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Abbot Lawrence Lowell is not safe. He is president of
Harvard ; and from time to time, in a city growing steadily
less Nordic, there steadily arises the hue and cry against
the old aristocrat and the old institution. Neither he nor
Harvard can count on legal machinery to judge of the issues
of any controversy, uncomplicated by some hysteric pressure
of prejudice.

Nor is the head of any public utility company, from the
Boston Elevated to the little electric concerns in the
Berkshires, safe; nor a Jew, in an anti-semitic atmosphere;
nor a Gentile when Catholic solidarity is invoked ; nor a
Negro, where the tide is all white; nor an Irishman where
Ku Klux doctrine prevails. The prejudice can enter the
court-room, corrupt prosecuting attorney, jury, judge; force
a result, which the law will sanctify because it is too clumsy
an instrument to sift out the relevant from the immaterial.

THE crudity and clumsiness of method need not bei
examined here in any detail. The time for that has
passed. No longer is there use, now, in commenting on
the fact that Judge Thayer sat in rehearing upon a case
where one of the major issues was his own prejudice
(yet Judge Anderson was asked to retire from the New
England Oil case because it was said he was prejudiced)
or in observing that Massachusetts might profitably adopt
the New York rule by which appellate courts in criminal
matters consider not merely the technicalities of procedure
but the whole case. But it is time to say that where the
legal system has obviously fallen down in one of its major
functions that of securing an unbiased judgment either
it must be reformed or some other machinery must be
devised as a check.

There is the rudiment of such machinery which can be
invoked for Sacco and Vanzetti. This is executive clemency.
But it must be exercised here in a new spirit. There willi
of course be an appeal to Governor Fuller. It will not be
a mere plea for mercy. It will be a demand that he re-
examine the whole case; that he put himself in the posi-
tion, for a moment, of the men of Norfolk; that he sift out;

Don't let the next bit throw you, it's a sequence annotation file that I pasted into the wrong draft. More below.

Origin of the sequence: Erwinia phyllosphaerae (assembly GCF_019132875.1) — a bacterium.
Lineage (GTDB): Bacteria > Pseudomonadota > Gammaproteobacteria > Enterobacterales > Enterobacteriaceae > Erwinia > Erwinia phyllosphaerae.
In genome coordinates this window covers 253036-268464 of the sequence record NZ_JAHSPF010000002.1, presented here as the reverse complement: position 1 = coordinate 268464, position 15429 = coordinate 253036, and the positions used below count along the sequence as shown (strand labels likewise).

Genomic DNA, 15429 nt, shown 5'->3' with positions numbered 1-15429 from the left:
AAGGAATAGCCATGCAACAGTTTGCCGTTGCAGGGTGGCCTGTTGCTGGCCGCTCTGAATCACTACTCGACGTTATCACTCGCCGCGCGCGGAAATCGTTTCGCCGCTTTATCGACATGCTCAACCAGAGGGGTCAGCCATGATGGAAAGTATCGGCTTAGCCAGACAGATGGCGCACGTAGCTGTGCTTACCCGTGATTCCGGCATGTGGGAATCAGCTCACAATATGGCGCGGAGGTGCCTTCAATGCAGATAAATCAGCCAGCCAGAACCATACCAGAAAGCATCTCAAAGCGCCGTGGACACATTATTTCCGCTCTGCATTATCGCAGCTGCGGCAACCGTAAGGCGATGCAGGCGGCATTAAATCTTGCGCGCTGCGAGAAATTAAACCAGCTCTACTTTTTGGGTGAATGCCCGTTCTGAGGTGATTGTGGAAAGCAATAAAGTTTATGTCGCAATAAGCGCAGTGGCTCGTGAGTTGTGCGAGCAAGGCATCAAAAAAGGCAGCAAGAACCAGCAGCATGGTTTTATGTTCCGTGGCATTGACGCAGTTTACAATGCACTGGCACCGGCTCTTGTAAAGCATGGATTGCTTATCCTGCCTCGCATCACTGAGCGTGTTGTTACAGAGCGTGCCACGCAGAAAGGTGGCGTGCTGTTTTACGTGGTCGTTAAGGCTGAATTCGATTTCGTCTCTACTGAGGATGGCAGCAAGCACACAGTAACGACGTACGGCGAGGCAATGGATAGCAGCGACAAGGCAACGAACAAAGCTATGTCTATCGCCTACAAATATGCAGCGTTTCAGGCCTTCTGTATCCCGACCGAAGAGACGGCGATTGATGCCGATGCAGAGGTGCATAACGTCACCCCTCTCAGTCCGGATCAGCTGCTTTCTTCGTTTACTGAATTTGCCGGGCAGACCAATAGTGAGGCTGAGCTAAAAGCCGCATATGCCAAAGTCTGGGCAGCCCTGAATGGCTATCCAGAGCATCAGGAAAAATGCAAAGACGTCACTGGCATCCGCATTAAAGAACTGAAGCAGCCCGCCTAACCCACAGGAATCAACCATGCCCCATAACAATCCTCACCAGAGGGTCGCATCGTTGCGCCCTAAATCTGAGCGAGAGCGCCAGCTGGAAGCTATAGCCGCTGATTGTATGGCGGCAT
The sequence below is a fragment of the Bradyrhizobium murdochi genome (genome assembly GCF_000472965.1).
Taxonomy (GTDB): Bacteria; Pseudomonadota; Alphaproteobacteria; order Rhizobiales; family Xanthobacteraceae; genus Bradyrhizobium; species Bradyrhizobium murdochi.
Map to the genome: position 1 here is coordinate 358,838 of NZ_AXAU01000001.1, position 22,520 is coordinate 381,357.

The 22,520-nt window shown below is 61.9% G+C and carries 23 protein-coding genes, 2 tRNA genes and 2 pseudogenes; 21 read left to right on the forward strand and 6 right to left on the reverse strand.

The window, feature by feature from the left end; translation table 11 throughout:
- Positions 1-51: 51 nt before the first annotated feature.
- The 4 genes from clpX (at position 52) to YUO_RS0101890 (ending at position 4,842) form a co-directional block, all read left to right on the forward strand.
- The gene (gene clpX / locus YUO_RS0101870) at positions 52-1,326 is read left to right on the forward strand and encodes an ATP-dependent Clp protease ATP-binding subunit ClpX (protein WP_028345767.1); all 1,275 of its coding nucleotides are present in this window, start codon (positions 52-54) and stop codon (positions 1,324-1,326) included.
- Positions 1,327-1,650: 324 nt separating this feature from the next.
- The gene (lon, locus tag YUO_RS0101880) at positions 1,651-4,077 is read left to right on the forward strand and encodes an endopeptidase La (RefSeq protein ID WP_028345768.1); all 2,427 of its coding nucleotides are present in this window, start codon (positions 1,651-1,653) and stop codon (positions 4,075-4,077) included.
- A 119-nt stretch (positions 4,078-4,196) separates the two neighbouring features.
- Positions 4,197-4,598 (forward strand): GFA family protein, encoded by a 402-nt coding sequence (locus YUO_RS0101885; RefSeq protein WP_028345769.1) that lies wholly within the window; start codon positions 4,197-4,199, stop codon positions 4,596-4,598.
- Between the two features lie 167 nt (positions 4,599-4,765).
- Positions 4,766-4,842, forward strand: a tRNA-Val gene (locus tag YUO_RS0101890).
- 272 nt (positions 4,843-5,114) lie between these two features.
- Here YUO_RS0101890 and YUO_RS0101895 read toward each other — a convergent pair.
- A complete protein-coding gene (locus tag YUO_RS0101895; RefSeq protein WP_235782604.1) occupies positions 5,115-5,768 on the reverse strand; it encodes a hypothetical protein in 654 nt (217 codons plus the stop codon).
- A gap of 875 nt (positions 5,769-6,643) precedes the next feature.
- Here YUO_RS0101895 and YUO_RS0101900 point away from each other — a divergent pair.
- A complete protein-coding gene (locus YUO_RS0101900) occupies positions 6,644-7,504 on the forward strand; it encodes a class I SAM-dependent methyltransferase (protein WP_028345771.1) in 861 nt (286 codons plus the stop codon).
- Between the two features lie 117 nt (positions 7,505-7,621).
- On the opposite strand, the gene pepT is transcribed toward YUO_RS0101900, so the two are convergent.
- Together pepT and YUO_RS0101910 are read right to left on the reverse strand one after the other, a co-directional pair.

the hysteria ; and that, even-handed, he does to Sacco and
Vanzetti as he would wish a just state to do by him were
he in their place. It may be called clemency. It must in I
fact be the sane second judgment of society, reviewing anj
earlier judgment given in an evil time.

"OOFT hearts and hard yeggs have afflicted these
yj United States with a great national plague of crime,"
declared Lawrence Veiller in an animated article in thef
March World's Work. Mr. Veiller's phrasing suggests
that a bad egg is somewhere involved; his analysis discloses
it to be the parole system, which is pictured as "the great
American slide," shooting a group of reprehensible indi-(
viduals over the prison wall back into society. In an open!
letter to the editor of World's Work Governor Smith of
New York sharply challenges a number of the facts on I
which the assumptions are made and characterizes the article
as "absurd and misleading."

The arguments advanced by Mr. Veiller to show the
parlous state of the parole system rest chiefly upon two
recent New York cases. The more important of these was
that of Bum Rodgers, who, Mr. Veiller said, "has been
a professional criminal since he was thirteen and has a record
of thirteen convictions." Yet, Governor Smith rejoins,
"Prior to his conviction for robbery in the first degree,
which was the sentence for which I commuted his sentence,
he [Bum Rodgers] was only once convicted of a felony

April 15, 1927



.and the charge was carrying a concealed weapon. Prior
to that he had one conviction for a misdemeanor petit
larceny." "His release," continues Mr. Veiller, "was based
upon the recommendations of the officials of Sing Sing
Prison that this notorious crook was a 'hardworking man
without vicious habits, upright and industrious'." "What
[is not mentioned in the article," the Governor counters,
i"is that the commutation was based upon the recommenda-
tion of the assistant district attorney who prosecuted him